Saudi Arabia said Tuesday it has permanently revoked the licence of Qatari broadcaster beIN Sports and slapped it with a fine of $2.7 million over alleged “monopolistic” practices. BeIN has been banned in Saudi Arabia and its license has been revoked; this follows a recent WTO decision ruling in favour of Qatar against Saudi Arabia in a case related to piracy of the network beIN.
Subscribing to beIN, the Arab world’s leading sports channel which has exclusive rights to several key tournaments, has been difficult for Saudi fans since the kingdom’s 2017 boycott of Qatar.
BeIN banned in Saudi Arabia: caught in crossfire between two states
Just days after Riyadh and its allies cut ties with Doha, Saudi Arabia banned the sale and distribution of beIN receivers and blocked Qatari websites as well as all transactions with its former ally.
In 2018, Saudi Arabia’s General Authority for Competition (GAC) said it was revoking the broadcaster’s licence and imposing the 10-million riyal ($2.7 million) fine, according to local media.
On Tuesday, the GAC said a Saudi administrative court had upheld the decision.
One of these things have happened
1) Takeover has been rejected and Saudi have cancelled Bein as a reaction to the deal not going through
The GAC said beIN had “abused its dominant position through several monopolistic practices” that violated the kingdom’s competition law.
In a statement, BeIN dismissed the decision as “nonsensical”, which it said had come after “sham legal proceedings”.
“The very idea that permanently banning a leading competitor from a market could in any way promote competition is plainly absurd,” beIN said in a statement.
BeIN alleges Saudi piracy of its streams as it is banned in Saudi Arabia
BeIN has alleged that since August 2017 a vast and sophisticated Saudi bootlegging network known as “beoutQ” illicitly transmitted its programmes via Riyadh-based satellite provider Arabsat.
Saudi Arabia permanently cancels licence of beIN Sports.
Move has shocked beIN, & could be significant re chance of PL approval for NUFC takeover.
If deal approved, means Saudis won’t be able to watch NUFC…can’t see Premier League being too impressed https://t.co/FCyvvXAZ32— Dan Roan (@danroan) July 14, 2020
The World Trade Organization ruled earlier in June that Riyadh had failed to protect the intellectual property rights of beIN by refusing to take action against beoutQ.
The ruling could have serious implications for a proposed 300-million-pound ($370-million) Saudi-backed takeover of English Premier League club Newcastle United.
English Premier League football chief executive Richard Masters admitted last month that the proposed takeover involving Saudi Arabia’s Public Investment Fund (PIF) was “complicated”.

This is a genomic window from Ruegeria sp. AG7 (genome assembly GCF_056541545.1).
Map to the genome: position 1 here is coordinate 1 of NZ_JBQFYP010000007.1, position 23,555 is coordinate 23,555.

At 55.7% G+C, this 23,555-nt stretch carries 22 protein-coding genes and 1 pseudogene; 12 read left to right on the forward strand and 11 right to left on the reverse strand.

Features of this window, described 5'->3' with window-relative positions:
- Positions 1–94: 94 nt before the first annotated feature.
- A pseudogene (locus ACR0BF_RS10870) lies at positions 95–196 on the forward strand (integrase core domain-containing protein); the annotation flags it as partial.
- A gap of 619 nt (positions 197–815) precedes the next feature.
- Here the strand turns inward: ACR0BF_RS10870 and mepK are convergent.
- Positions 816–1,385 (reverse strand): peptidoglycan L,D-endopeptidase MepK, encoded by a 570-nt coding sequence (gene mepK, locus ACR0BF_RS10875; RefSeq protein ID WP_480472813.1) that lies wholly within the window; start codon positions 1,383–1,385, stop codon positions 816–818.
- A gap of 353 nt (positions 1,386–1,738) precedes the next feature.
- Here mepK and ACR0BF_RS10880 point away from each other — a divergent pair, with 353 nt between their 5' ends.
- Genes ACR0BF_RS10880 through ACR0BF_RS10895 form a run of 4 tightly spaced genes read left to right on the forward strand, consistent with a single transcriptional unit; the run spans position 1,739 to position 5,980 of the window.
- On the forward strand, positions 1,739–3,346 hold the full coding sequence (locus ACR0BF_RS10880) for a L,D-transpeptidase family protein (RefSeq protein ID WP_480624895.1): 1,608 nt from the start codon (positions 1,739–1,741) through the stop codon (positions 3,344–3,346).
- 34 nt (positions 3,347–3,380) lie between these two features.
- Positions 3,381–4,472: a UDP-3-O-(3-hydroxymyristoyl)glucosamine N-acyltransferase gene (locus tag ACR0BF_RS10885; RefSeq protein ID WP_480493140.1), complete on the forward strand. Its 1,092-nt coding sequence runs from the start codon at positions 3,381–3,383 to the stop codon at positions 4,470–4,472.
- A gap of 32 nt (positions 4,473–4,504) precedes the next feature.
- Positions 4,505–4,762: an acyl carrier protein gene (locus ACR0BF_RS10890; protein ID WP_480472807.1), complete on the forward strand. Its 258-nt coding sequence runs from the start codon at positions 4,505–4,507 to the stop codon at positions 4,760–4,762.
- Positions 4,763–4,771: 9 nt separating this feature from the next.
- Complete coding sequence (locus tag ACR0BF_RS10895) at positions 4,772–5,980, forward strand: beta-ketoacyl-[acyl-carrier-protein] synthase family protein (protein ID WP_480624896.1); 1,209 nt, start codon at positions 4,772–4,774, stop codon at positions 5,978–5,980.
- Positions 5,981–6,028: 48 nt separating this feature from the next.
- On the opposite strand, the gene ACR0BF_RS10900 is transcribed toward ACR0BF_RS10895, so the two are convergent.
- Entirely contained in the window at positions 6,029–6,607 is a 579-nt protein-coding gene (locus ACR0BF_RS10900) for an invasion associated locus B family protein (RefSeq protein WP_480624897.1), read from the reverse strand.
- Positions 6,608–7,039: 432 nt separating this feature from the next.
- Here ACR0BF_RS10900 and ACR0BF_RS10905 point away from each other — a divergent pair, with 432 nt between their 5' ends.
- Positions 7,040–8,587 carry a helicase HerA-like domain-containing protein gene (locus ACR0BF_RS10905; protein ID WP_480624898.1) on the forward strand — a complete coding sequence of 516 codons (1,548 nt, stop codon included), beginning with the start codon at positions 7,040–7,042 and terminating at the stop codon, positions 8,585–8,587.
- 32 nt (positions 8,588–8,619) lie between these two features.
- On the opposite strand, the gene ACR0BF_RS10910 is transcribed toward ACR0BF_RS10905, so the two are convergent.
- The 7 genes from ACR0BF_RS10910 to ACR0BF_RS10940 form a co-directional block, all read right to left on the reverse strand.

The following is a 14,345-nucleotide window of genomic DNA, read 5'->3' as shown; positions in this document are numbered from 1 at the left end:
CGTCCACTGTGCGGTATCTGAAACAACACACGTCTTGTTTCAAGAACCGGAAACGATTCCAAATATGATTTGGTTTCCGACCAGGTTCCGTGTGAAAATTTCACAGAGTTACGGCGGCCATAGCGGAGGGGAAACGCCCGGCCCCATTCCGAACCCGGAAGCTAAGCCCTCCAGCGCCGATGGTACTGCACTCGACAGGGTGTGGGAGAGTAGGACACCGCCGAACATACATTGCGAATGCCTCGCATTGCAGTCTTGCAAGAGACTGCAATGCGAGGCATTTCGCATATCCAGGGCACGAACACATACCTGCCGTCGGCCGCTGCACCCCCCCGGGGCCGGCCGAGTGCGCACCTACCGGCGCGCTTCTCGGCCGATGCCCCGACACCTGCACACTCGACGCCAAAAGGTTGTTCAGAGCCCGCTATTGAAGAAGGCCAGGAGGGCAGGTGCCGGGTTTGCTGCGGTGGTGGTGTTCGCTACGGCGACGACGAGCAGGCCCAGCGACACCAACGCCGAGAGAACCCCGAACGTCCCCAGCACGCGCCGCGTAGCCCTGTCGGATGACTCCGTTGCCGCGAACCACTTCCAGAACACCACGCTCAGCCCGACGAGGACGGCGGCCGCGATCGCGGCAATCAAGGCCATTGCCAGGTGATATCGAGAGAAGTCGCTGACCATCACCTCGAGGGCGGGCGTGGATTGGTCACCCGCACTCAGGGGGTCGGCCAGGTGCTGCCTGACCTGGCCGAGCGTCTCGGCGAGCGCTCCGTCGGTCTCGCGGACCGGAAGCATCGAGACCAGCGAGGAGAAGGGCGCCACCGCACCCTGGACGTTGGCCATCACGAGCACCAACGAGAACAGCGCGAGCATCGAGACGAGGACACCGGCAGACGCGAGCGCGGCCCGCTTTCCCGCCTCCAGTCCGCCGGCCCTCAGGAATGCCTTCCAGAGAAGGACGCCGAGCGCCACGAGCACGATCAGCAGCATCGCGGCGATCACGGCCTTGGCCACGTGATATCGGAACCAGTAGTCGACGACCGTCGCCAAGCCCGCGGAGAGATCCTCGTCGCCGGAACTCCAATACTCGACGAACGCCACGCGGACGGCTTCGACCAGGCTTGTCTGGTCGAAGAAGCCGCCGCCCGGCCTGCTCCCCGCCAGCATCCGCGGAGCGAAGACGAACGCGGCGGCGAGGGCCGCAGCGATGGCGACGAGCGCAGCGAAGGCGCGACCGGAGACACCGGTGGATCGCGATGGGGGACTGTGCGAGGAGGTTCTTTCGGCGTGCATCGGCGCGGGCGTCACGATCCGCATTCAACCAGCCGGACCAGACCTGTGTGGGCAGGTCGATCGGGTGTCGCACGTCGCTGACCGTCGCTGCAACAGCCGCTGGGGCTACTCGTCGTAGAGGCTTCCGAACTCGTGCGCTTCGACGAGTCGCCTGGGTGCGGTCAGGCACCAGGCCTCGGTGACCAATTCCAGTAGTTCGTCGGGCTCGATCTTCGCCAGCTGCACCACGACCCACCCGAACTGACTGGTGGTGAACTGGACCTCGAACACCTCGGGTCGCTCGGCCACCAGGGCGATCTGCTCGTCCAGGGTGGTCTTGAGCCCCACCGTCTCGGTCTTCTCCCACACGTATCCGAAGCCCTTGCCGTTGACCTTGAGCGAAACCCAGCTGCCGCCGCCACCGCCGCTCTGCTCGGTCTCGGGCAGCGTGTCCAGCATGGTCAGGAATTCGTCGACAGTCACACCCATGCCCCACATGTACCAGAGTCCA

WTO rules in favour of Qatar
Earlier, Qatar had accused Saudi Arabia of blocking Qatari-owned broadcaster beIN and not taking proper action against the theft of its content by a Saudi-based piracy outlet called “beoutQ”.
The WTO panel found that Saudi Arabia had not provided for domestic criminal procedures and penalties to be applied to beoutQ, and that Riyadh prevented beIN from obtaining Saudi legal counsel to enforce its IP rights through the Saudi judicial system.
It also largely rejected Saudi Arabia’s assertion that national security concerns justified its economic actions against Doha — marking just the second time in history WTO experts have taken a stand on a country’s national security claims.
The panel called on Riyadh to bring its measures into conformity with WTO rules.
Qatari Commerce and Industry Minister Ali bin Ahmed Al Kuwari had hailed the ruling.
“Qatar, and international rights holders, have scored a resounding victory today,” he said in a statement, voicing expectation that Saudi Arabia would “respect this decisive ruling and end the theft and piracy of IP rights at once.”
What is Saudi Arabia’s beef with Qatar?
Saudi Arabia, along with the United Arab Emirates, Egypt and Bahrain, abruptly cut diplomatic, economic and travel ties with Qatar in June 2017, insisting it was too close to Iran and funding radical Islamist movements.
The Qatar–Saudi Arabia diplomatic conflict, sometimes referred to as the Second Arab Cold War, is the ongoing struggle for regional influence between the Gulf Cooperation Council (GCC) monarchies of Qatar and the Kingdom of Saudi Arabia (KSA).
Qatar has differences with the Saudi bloc on a number of issues: it broadcasts Al Jazeera, that supports the Arab Spring; it maintains relatively good relations with Iran, Saudi Arabia’s key rival; and it has supported the Muslim Brotherhood in the past. Saudi Arabia frames the conflict with Qatar as a subset of the Iran–Saudi Arabia proxy conflict due to Saudi Arabia’s longstanding concern about the country’s relationship with Iran and Iranian-backed militant groups. However, Qatar maintains the conflict is an attempt for Saudi Arabia to reassert the hegemony over Qatar it enjoyed during the 20th century.
Qatar fiercely rejected those allegations and refused to budge on 13 demands made by its allies-turned-adversaries, including closure of the Doha-based Al Jazeera news network and shutting a Turkish military base in the emirate.
AFP with additional input by GVS News Desk